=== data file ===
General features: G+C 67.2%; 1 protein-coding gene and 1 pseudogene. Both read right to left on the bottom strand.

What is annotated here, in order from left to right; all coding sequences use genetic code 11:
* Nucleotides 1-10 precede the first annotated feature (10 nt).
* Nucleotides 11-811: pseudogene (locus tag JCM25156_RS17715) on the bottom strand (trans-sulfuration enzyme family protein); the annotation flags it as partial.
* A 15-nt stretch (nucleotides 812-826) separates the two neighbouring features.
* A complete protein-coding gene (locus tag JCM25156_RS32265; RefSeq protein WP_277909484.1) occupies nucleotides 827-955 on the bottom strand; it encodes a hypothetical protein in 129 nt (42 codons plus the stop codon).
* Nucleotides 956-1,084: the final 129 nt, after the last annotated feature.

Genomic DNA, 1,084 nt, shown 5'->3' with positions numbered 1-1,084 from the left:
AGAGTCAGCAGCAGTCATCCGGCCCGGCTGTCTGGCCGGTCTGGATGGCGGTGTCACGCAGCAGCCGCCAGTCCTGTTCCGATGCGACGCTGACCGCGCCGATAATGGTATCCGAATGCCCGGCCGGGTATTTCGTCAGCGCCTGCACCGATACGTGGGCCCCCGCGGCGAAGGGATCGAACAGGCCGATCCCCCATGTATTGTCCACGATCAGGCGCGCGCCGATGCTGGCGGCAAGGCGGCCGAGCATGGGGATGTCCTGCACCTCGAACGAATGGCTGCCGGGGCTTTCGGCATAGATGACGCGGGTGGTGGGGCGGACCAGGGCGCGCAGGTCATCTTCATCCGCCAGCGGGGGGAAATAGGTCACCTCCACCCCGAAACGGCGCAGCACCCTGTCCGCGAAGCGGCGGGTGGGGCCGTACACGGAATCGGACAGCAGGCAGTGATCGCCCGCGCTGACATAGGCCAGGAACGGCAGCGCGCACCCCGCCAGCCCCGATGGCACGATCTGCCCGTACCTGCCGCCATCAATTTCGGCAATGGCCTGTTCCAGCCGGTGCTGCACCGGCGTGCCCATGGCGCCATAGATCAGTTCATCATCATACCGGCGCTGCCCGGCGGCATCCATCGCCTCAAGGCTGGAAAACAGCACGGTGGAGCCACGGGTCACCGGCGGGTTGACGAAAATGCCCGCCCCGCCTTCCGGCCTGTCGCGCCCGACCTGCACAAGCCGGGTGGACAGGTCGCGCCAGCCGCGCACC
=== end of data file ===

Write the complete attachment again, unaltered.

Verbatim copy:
General features: G+C 67.2%; 1 protein-coding gene and 1 pseudogene. Both read right to left on the bottom strand.

What is annotated here, in order from left to right; all coding sequences use genetic code 11:
* Nucleotides 1-10 precede the first annotated feature (10 nt).
* Nucleotides 11-811: pseudogene (locus tag JCM25156_RS17715) on the bottom strand (trans-sulfuration enzyme family protein); the annotation flags it as partial.
* A 15-nt stretch (nucleotides 812-826) separates the two neighbouring features.
* A complete protein-coding gene (locus tag JCM25156_RS32265; RefSeq protein WP_277909484.1) occupies nucleotides 827-955 on the bottom strand; it encodes a hypothetical protein in 129 nt (42 codons plus the stop codon).
* Nucleotides 956-1,084: the final 129 nt, after the last annotated feature.

Genomic DNA, 1,084 nt, shown 5'->3' with positions numbered 1-1,084 from the left:
AGAGTCAGCAGCAGTCATCCGGCCCGGCTGTCTGGCCGGTCTGGATGGCGGTGTCACGCAGCAGCCGCCAGTCCTGTTCCGATGCGACGCTGACCGCGCCGATAATGGTATCCGAATGCCCGGCCGGGTATTTCGTCAGCGCCTGCACCGATACGTGGGCCCCCGCGGCGAAGGGATCGAACAGGCCGATCCCCCATGTATTGTCCACGATCAGGCGCGCGCCGATGCTGGCGGCAAGGCGGCCGAGCATGGGGATGTCCTGCACCTCGAACGAATGGCTGCCGGGGCTTTCGGCATAGATGACGCGGGTGGTGGGGCGGACCAGGGCGCGCAGGTCATCTTCATCCGCCAGCGGGGGGAAATAGGTCACCTCCACCCCGAAACGGCGCAGCACCCTGTCCGCGAAGCGGCGGGTGGGGCCGTACACGGAATCGGACAGCAGGCAGTGATCGCCCGCGCTGACATAGGCCAGGAACGGCAGCGCGCACCCCGCCAGCCCCGATGGCACGATCTGCCCGTACCTGCCGCCATCAATTTCGGCAATGGCCTGTTCCAGCCGGTGCTGCACCGGCGTGCCCATGGCGCCATAGATCAGTTCATCATCATACCGGCGCTGCCCGGCGGCATCCATCGCCTCAAGGCTGGAAAACAGCACGGTGGAGCCACGGGTCACCGGCGGGTTGACGAAAATGCCCGCCCCGCCTTCCGGCCTGTCGCGCCCGACCTGCACAAGCCGGGTGGACAGGTCGCGCCAGCCGCGCACC